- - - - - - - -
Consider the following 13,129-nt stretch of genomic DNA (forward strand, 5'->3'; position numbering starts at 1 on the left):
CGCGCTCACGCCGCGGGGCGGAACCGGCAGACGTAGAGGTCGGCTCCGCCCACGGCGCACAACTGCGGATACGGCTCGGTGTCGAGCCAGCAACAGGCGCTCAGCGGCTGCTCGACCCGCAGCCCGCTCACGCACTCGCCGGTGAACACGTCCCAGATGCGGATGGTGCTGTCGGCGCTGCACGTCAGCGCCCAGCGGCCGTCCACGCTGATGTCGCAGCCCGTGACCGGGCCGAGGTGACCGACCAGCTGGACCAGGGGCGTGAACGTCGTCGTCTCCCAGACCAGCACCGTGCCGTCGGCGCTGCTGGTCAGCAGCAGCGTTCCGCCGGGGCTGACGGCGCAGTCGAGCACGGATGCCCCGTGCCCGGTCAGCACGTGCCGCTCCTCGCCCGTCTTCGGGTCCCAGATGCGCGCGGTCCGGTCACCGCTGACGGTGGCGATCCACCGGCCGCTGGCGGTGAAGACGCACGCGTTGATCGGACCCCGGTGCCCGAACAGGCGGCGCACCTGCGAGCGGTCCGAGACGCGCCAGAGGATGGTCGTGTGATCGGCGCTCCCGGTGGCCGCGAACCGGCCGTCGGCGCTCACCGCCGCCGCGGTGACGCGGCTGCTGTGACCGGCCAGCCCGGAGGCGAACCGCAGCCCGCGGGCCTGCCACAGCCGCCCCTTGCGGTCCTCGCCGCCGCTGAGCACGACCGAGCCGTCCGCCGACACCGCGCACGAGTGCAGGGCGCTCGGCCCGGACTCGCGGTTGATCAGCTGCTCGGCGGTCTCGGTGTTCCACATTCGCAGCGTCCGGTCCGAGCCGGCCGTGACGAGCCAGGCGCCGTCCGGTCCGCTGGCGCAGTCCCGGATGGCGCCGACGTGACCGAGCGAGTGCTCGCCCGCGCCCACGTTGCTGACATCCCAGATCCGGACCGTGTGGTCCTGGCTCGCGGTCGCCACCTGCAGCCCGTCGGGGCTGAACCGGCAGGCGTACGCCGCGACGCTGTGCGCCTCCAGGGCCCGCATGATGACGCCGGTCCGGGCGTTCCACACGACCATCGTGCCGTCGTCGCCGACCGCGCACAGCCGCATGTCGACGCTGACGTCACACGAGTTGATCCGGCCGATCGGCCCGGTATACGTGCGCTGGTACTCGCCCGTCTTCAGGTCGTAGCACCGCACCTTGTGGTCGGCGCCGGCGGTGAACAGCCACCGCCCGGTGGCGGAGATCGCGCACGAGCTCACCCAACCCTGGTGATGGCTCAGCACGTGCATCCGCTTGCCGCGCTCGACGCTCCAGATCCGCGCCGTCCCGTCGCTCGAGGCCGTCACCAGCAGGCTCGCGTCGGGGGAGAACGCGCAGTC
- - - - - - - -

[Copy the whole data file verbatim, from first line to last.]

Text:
Consider the following 13,129-nt stretch of genomic DNA (forward strand, 5'->3'; position numbering starts at 1 on the left):
CGCGCTCACGCCGCGGGGCGGAACCGGCAGACGTAGAGGTCGGCTCCGCCCACGGCGCACAACTGCGGATACGGCTCGGTGTCGAGCCAGCAACAGGCGCTCAGCGGCTGCTCGACCCGCAGCCCGCTCACGCACTCGCCGGTGAACACGTCCCAGATGCGGATGGTGCTGTCGGCGCTGCACGTCAGCGCCCAGCGGCCGTCCACGCTGATGTCGCAGCCCGTGACCGGGCCGAGGTGACCGACCAGCTGGACCAGGGGCGTGAACGTCGTCGTCTCCCAGACCAGCACCGTGCCGTCGGCGCTGCTGGTCAGCAGCAGCGTTCCGCCGGGGCTGACGGCGCAGTCGAGCACGGATGCCCCGTGCCCGGTCAGCACGTGCCGCTCCTCGCCCGTCTTCGGGTCCCAGATGCGCGCGGTCCGGTCACCGCTGACGGTGGCGATCCACCGGCCGCTGGCGGTGAAGACGCACGCGTTGATCGGACCCCGGTGCCCGAACAGGCGGCGCACCTGCGAGCGGTCCGAGACGCGCCAGAGGATGGTCGTGTGATCGGCGCTCCCGGTGGCCGCGAACCGGCCGTCGGCGCTCACCGCCGCCGCGGTGACGCGGCTGCTGTGACCGGCCAGCCCGGAGGCGAACCGCAGCCCGCGGGCCTGCCACAGCCGCCCCTTGCGGTCCTCGCCGCCGCTGAGCACGACCGAGCCGTCCGCCGACACCGCGCACGAGTGCAGGGCGCTCGGCCCGGACTCGCGGTTGATCAGCTGCTCGGCGGTCTCGGTGTTCCACATTCGCAGCGTCCGGTCCGAGCCGGCCGTGACGAGCCAGGCGCCGTCCGGTCCGCTGGCGCAGTCCCGGATGGCGCCGACGTGACCGAGCGAGTGCTCGCCCGCGCCCACGTTGCTGACATCCCAGATCCGGACCGTGTGGTCCTGGCTCGCGGTCGCCACCTGCAGCCCGTCGGGGCTGAACCGGCAGGCGTACGCCGCGACGCTGTGCGCCTCCAGGGCCCGCATGATGACGCCGGTCCGGGCGTTCCACACGACCATCGTGCCGTCGTCGCCGACCGCGCACAGCCGCATGTCGACGCTGACGTCACACGAGTTGATCCGGCCGATCGGCCCGGTATACGTGCGCTGGTACTCGCCCGTCTTCAGGTCGTAGCACCGCACCTTGTGGTCGGCGCCGGCGGTGAACAGCCACCGCCCGGTGGCGGAGATCGCGCACGAGCTCACCCAACCCTGGTGATGGCTCAGCACGTGCATCCGCTTGCCGCGCTCGACGCTCCAGATCCGCGCCGTCCCGTCGCTCGAGGCCGTCACCAGCAGGCTCGCGTCGGGGGAGAACGCGCAGTC